A little less than a month after his unanimous-decision loss to Eduardo Dantas at Bellator 137, Mike Richman got the bad news he’d been dreading.
His post-fight drug test had come up positive for an anabolic steroid, which was not exactly a shock, since Richman had used steroids while training for the bout. Still, he knew what would likely come next, and it wasn’t anything he was looking forward to.
In the immediate aftermath of the fight (watch the highlights above) and drug test, he got all kinds of well-meaning advice about what he should say in response. People told him what he could blame it on, how he could craft a defense. People told him that maybe the best thing to say was nothing at all, just ignore it and wait for it to go away.
Instead, Richman decided to do the opposite.
“I just felt like that, once it came out, I wanted to tell people right away,” Richman told MMAjunkie. “It felt like the right thing to do. I thought that with the little integrity I had left, I had to own up to it. I didn’t want to hide behind excuses or blame it on supplements.”
Richman took to his Facebook page that same day with an announcement that drew immediate attention, mostly for its uncommon honesty. He did it, Richman wrote. He took steroids, and he got caught. He offered no excuses or explanations in his defense, only shame and regret.
“I will not sit here and deny that I took it or act like I didn’t know what I was taking or blame it on someone else,” Richman wrote on June 9, 2015. “I am a cheat, plan (sic) and simple and there is no excuse or reason that is valid enough to dispute the reasons why I cheated the sport and myself by using it.”
Richman’s 256-word statement was frank and forthright, a clear admission that never asked for the sympathy he seemed certain that he wouldn’t get. It was also incredibly rare, especially in a sport in which failed drug tests usually set off a wave of denials and deflections, or else prolonged guilty silences.
Still, Richman’s admission did nothing to mitigate the consequences. The California State Athletic Commission suspended him for two years, which meant he had to find another way to make a living, and quickly. So he got a job as a bouncer in a strip club. He got back in the gym and tried to stay in shape, but it was difficult to motivate himself at times with no hope of getting a fight any time soon. Roughly a year into his suspension, Bellator released him, which “came as a bit of a shock” after the organization had originally told him that it would stand behind him, he said.
The toughest part, however, might have been mending fences with his coaches, none of whom knew that he’d been using steroids, t
hough maybe they should have.
“They were definitely disappointed in me,” Richman said. “I think in other instances maybe there is a coordinated effort with this kind of thing (between fighters and coaches), but I was the only one who knew. I think they saw the changes in that camp. I got bigger in size, put on more mass, and my strength and conditioning coach, he noticed that. But people don’t want to question you. They think, maybe he’s eating more or getting more protein.”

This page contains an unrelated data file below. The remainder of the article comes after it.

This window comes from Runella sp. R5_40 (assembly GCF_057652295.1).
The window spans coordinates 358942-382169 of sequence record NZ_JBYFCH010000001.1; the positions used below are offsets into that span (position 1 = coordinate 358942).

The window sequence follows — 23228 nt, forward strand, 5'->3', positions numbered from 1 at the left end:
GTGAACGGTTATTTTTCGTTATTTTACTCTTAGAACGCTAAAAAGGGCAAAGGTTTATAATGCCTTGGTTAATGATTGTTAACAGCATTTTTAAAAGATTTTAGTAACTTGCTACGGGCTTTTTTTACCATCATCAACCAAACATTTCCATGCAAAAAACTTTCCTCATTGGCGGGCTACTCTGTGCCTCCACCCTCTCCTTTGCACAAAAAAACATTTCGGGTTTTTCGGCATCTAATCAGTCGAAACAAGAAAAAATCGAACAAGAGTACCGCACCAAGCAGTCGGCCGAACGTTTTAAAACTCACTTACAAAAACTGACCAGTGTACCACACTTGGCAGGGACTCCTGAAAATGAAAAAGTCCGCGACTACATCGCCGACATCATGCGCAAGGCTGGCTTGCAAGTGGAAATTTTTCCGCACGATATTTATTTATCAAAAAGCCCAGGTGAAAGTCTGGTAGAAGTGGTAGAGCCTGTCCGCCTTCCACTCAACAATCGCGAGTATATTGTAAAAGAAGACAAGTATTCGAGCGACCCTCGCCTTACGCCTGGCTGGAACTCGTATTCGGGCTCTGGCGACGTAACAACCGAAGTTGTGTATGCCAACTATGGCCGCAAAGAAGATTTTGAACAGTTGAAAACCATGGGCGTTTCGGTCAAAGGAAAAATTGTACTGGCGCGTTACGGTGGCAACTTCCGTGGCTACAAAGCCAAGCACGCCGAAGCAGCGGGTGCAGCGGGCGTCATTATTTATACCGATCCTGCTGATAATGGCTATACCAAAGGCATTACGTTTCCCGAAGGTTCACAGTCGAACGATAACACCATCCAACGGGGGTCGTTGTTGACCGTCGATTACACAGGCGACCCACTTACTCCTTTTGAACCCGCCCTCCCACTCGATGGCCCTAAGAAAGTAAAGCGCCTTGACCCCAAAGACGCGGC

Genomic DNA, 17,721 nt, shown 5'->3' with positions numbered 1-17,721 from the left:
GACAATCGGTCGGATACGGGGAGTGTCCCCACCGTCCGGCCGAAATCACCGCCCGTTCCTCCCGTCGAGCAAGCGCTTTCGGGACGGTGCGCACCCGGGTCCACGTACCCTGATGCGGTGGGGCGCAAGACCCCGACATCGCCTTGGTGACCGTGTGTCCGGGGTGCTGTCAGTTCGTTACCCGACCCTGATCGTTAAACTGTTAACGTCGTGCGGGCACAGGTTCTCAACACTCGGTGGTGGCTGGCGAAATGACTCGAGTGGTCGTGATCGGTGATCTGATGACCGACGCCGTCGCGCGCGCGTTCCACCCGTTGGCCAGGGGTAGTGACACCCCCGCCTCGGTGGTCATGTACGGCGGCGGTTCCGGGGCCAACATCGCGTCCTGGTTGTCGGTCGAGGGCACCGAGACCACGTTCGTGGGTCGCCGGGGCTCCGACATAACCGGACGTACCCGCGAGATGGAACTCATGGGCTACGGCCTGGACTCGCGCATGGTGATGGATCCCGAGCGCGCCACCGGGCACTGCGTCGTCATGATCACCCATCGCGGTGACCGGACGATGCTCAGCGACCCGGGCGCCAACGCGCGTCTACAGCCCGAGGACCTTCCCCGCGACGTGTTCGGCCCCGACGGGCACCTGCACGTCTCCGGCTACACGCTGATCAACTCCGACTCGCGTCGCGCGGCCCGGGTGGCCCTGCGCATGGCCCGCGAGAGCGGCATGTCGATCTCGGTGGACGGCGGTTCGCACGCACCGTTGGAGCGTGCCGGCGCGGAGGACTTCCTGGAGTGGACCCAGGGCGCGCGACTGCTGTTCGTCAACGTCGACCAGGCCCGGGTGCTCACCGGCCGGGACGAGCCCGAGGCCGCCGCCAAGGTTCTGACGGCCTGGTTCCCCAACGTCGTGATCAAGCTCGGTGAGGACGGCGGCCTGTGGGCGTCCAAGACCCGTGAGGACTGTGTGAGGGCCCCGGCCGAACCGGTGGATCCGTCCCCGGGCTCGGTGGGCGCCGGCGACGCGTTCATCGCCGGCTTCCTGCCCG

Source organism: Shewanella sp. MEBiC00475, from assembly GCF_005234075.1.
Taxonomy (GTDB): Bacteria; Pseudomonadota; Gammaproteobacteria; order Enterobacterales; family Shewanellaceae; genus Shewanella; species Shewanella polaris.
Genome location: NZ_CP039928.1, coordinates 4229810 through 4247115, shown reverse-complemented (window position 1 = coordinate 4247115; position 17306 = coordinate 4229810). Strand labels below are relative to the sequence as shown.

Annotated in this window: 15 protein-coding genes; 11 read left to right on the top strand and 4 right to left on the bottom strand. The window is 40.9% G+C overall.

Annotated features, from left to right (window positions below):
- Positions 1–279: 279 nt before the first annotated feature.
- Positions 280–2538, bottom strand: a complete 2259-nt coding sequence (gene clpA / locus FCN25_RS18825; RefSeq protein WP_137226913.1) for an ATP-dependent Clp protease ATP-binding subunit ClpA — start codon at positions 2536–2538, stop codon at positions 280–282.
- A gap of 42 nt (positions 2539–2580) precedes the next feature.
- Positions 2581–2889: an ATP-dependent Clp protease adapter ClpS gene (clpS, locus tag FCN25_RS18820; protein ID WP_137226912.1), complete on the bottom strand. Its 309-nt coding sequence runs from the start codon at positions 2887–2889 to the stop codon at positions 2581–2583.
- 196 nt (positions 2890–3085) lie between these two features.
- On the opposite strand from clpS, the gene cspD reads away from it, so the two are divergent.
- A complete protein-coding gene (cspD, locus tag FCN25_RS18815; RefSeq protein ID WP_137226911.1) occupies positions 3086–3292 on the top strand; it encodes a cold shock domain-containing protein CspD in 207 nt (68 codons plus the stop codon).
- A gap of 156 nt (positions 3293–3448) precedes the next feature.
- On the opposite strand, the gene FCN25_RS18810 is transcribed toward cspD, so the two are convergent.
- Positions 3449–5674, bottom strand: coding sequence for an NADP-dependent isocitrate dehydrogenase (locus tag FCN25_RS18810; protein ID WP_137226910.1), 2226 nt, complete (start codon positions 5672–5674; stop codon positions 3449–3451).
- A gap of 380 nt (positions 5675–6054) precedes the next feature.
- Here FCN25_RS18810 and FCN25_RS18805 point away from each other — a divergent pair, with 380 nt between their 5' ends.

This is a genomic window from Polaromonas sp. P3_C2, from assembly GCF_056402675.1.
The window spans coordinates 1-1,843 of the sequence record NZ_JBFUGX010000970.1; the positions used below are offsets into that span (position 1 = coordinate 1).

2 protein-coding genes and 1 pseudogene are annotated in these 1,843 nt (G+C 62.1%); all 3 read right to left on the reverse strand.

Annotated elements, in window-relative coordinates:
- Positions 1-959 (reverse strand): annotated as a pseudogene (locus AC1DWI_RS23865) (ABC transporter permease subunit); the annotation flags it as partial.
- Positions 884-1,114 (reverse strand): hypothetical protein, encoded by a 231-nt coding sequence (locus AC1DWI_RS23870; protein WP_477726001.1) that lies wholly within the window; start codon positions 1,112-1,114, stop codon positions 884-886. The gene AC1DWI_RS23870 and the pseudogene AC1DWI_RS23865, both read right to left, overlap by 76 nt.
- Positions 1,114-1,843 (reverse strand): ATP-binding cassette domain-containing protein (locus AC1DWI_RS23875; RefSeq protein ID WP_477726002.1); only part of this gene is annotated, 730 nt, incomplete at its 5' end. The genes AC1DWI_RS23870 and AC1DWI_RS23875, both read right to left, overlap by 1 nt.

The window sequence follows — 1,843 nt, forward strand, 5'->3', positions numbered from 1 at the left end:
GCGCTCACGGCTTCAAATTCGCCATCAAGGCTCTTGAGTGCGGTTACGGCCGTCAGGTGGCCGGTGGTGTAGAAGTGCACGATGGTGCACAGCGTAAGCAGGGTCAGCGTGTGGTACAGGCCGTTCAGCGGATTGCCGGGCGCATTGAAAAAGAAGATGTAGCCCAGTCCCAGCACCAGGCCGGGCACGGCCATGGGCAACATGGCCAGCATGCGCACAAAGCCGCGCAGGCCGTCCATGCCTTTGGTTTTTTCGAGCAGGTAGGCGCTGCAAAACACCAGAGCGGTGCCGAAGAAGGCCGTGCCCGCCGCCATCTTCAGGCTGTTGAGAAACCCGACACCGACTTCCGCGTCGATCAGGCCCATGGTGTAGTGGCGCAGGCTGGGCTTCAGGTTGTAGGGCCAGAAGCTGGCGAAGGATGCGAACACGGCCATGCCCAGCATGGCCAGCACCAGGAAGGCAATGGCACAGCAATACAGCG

And the steroids, they worked, according to Richman. He got stronger. He had more energy. The aches and pains from hard training sessions seemed to disappear faster. He added so much muscle mass that his weight cut went from difficult to nearly impossible. After getting up to nearly 190 pounds in training, he came in at 139 pounds for the 135-pound bout. On top of all that, he lost the fight.
Ask him now why he did it, and Richman resists the temptation to name a reason.
“I could come up with a handful of excuses, but none of them justify it,” Richman said. “I could say that a lot of people are using it, or that I had this big fight that could get me to a title shot, or that I was sick of the aches and pains and I wanted to recover. I could tell you every single excuse that everyone uses. But those aren’t good reasons. They don’t justify anything.”
In at least one way, Richman was lucky. Although the CSAC originally gave him a two-year suspension, CSAC Executive Director Andy Foster told MMAjunkie he waived the remainder of the penalty recently after Richman passed a follow-up drug test. With his license reinstated, Richman (18-6) is now set to return to action for the first time since 2015 when he takes on Lazar Stojadinovic (11-5) in Friday’s LFA 2 main event on AXS TV.
For Richman the goal is to get a winning streak going and attract the attention of the UFC. Partly that’s because, like most fighters, he wants to fight on the biggest stage in the sport. But it’s also because he wants to do what he can to convince people that, despite his past, he’s competing clean now. The UFC’s anti-doping program through the U.S. Anti-Doping Agency (USADA) might be his best chance to make that case through his own actions.
“You see USADA, they’re catching more and more people, and they’re making an impact on stopping people using (performance-enhancing drugs),” Richman said. “I feel like being in the UFC and going through that USADA program, that helps make your case. I know I’ll always have that asterisk next to my name and I’ll never get rid of it. I understand that, and I deserve that. But I think if people see you in that program, they have more confidence that you’re clean.”
That’s Richman’s hope, anyway. And with his suspension served and his comeback in sight, for now it might be his best shot at redemption.